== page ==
CALGARY _ A federal commitment to compensate investors if the Trans Mountain pipeline expansion is unnecessarily delayed is appreciated but doesn’t put the project back on the front burner, the CEO of Kinder Morgan Canada Ltd. said Wednesday.
Steven Kean repeated that the company won’t return to constructing the pipeline unless it has a clear path to build in British Columbia and adequate financial protection is provided for Kinder Morgan shareholders, demands it made last month as it suspended all non-essential spending on the project.
“The time period for reaching a resolution is short and, if we don’t reach a resolution by May 31, as we’ve said, it’s hard to conceive of a scenario under which we can proceed,” Kean said during remarks at his company’s first annual general meeting since being spun out a year ago by U.S.-based Kinder Morgan Inc. to hold most of its Canadian assets.
Afterwards, he declined to talk to reporters.
Finance Minister Bill Morneau announced earlier Wednesday the government is willing to “provide indemnity” to any investors, be they the project’s original architects or otherwise, to ensure the controversial Alberta-B.C. project is built.
In a statement issued later Wednesday, Kean again said he “appreciates” federal acknowledgment of the uncertainty created by the B.C. government’s intention to stop the expansion project and the political risk the project continues to face.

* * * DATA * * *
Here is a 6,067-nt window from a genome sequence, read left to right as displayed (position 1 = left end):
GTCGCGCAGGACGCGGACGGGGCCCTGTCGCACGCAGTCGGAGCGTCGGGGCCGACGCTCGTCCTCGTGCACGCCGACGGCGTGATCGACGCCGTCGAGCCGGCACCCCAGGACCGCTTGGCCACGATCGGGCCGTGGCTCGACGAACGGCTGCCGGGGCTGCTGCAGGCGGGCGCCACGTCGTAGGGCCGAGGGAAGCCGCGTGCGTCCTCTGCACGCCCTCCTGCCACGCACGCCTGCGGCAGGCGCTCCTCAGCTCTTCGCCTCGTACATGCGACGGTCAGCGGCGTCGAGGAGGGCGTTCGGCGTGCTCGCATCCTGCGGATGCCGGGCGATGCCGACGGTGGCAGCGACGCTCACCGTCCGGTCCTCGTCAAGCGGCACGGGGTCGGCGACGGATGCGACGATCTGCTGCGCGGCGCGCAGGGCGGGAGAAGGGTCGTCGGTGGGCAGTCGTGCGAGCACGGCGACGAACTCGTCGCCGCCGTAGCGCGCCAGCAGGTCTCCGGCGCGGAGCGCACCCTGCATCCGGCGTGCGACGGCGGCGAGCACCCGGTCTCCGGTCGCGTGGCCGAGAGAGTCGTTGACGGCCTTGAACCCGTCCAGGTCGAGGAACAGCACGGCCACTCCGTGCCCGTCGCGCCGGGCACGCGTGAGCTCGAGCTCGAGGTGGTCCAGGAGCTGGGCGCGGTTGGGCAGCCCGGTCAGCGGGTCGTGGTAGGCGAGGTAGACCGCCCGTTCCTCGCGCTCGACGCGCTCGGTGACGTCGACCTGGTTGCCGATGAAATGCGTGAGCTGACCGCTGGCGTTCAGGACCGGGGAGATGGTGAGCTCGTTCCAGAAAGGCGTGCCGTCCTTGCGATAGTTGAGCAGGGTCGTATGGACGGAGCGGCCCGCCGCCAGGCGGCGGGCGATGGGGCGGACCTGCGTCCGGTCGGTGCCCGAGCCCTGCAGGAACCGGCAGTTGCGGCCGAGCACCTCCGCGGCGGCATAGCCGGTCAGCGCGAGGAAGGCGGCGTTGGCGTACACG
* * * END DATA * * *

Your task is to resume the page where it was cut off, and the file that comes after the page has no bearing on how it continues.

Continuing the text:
“While discussions are ongoing, we are not yet in alignment and will not negotiate in public,” he said.
The expansion project would triple the amount of oil flowing from Alberta to the West Coast, which Alberta says is critical to reduce price discounts on its product due mainly to pipeline bottlenecks.
The company has spent a total of $1.1 billion on the expansion as of the end of the first quarter, leaving $6.3 billion to take it to completion, based on an early 2017 estimate, Kean said.
He told the meeting Kinder Morgan has good assets in Canada without the expansion and it intends to continue to invest in the country and the provinces of B.C. and Alberta “under any set of circumstances.”
Outside the meeting in downtown Calgary, about 50 vocal pipeline supporters armed with signs and slogans assembled on the sidewalk, chanting as passing cars honked their horns.
They said they were unimpressed with the federal announcement to provide compensation.
“That’s going to be a slippery slope. I don’t want to see this lead, ultimately, to nationalization, which is a scary thing,” said Derek B. Cooper, who said he’s an unemployed “jack of all trades” who has been looking for a job in Calgary for more than a year.
“I think the federal government should have taken action on this a long time ago,” said James Robson, a spokesman for picket organizer Canada Action Coalition.
“They should have taken a harder stance against the British Columbia government.”
Environmentalists were quick to condemn Morneau’s announcement.
“It sounds like the government is essentially ready to hand over a blank cheque to Kinder Morgan from Canadian taxpayers, to support a risky, collapsing project in an expiring industry,” said Eugene Kung, staff lawyer at West Coast Environmental Law, in a news release.
Greenpeace Canada campaigner Mike Hudema said the move is “the definition of throwing good money after bad.”
CEO Chris Bloomer of the Canadian Energy Pipeline Association said he is “encouraged” that the government is trying to find a solution to the pipeline impasse.
“The project should proceed because, as the federal government has recognized, it is in the best interest of Canada,” he said in a release. “It should not require financial intervention by government.”